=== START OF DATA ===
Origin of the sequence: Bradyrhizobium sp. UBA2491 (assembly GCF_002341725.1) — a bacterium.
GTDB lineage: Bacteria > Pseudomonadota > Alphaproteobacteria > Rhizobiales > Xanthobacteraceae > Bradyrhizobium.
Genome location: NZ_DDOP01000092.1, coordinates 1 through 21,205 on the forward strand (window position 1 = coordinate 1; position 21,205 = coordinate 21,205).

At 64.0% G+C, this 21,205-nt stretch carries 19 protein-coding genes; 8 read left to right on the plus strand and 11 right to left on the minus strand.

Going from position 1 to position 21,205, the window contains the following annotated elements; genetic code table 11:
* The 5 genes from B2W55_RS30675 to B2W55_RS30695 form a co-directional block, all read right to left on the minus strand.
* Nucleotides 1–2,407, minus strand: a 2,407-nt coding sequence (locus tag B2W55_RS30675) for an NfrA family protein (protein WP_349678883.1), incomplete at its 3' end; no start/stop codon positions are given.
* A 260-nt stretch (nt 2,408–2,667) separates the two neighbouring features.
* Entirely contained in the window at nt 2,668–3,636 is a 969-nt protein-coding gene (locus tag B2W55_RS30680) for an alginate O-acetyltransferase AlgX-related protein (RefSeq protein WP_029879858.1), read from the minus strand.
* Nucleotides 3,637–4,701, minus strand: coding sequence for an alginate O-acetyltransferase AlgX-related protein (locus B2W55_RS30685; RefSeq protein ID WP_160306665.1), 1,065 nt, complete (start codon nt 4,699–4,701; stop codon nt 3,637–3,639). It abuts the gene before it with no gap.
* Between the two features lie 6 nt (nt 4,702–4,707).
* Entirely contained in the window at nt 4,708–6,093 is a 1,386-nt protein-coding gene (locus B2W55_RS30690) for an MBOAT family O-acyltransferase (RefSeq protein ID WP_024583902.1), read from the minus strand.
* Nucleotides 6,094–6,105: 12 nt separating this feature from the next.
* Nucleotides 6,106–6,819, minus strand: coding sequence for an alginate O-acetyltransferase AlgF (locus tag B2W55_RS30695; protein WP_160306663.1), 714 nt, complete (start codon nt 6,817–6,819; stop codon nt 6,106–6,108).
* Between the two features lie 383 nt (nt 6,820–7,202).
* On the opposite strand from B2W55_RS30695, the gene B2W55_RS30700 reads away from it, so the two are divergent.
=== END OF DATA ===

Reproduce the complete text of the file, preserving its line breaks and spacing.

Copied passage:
Origin of the sequence: Bradyrhizobium sp. UBA2491 (assembly GCF_002341725.1) — a bacterium.
GTDB lineage: Bacteria > Pseudomonadota > Alphaproteobacteria > Rhizobiales > Xanthobacteraceae > Bradyrhizobium.
Genome location: NZ_DDOP01000092.1, coordinates 1 through 21,205 on the forward strand (window position 1 = coordinate 1; position 21,205 = coordinate 21,205).

At 64.0% G+C, this 21,205-nt stretch carries 19 protein-coding genes; 8 read left to right on the plus strand and 11 right to left on the minus strand.

Going from position 1 to position 21,205, the window contains the following annotated elements; genetic code table 11:
* The 5 genes from B2W55_RS30675 to B2W55_RS30695 form a co-directional block, all read right to left on the minus strand.
* Nucleotides 1–2,407, minus strand: a 2,407-nt coding sequence (locus tag B2W55_RS30675) for an NfrA family protein (protein WP_349678883.1), incomplete at its 3' end; no start/stop codon positions are given.
* A 260-nt stretch (nt 2,408–2,667) separates the two neighbouring features.
* Entirely contained in the window at nt 2,668–3,636 is a 969-nt protein-coding gene (locus tag B2W55_RS30680) for an alginate O-acetyltransferase AlgX-related protein (RefSeq protein WP_029879858.1), read from the minus strand.
* Nucleotides 3,637–4,701, minus strand: coding sequence for an alginate O-acetyltransferase AlgX-related protein (locus B2W55_RS30685; RefSeq protein ID WP_160306665.1), 1,065 nt, complete (start codon nt 4,699–4,701; stop codon nt 3,637–3,639). It abuts the gene before it with no gap.
* Between the two features lie 6 nt (nt 4,702–4,707).
* Entirely contained in the window at nt 4,708–6,093 is a 1,386-nt protein-coding gene (locus B2W55_RS30690) for an MBOAT family O-acyltransferase (RefSeq protein ID WP_024583902.1), read from the minus strand.
* Nucleotides 6,094–6,105: 12 nt separating this feature from the next.
* Nucleotides 6,106–6,819, minus strand: coding sequence for an alginate O-acetyltransferase AlgF (locus tag B2W55_RS30695; protein WP_160306663.1), 714 nt, complete (start codon nt 6,817–6,819; stop codon nt 6,106–6,108).
* Between the two features lie 383 nt (nt 6,820–7,202).
* On the opposite strand from B2W55_RS30695, the gene B2W55_RS30700 reads away from it, so the two are divergent.